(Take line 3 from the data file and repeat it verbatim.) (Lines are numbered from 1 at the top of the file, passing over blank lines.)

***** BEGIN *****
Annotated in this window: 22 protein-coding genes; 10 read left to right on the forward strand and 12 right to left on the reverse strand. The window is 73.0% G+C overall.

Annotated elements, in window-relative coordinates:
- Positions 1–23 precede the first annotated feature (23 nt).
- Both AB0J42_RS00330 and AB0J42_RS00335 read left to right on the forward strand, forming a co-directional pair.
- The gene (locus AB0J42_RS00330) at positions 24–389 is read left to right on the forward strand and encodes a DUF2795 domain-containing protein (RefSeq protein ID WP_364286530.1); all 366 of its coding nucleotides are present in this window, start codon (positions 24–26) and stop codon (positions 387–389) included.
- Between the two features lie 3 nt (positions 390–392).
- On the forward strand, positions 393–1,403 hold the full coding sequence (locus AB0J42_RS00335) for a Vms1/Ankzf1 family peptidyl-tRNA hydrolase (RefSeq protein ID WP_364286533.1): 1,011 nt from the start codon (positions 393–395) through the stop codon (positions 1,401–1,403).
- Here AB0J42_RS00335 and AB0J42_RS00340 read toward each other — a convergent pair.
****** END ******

- Positions 1–23 precede the first annotated feature (23 nt).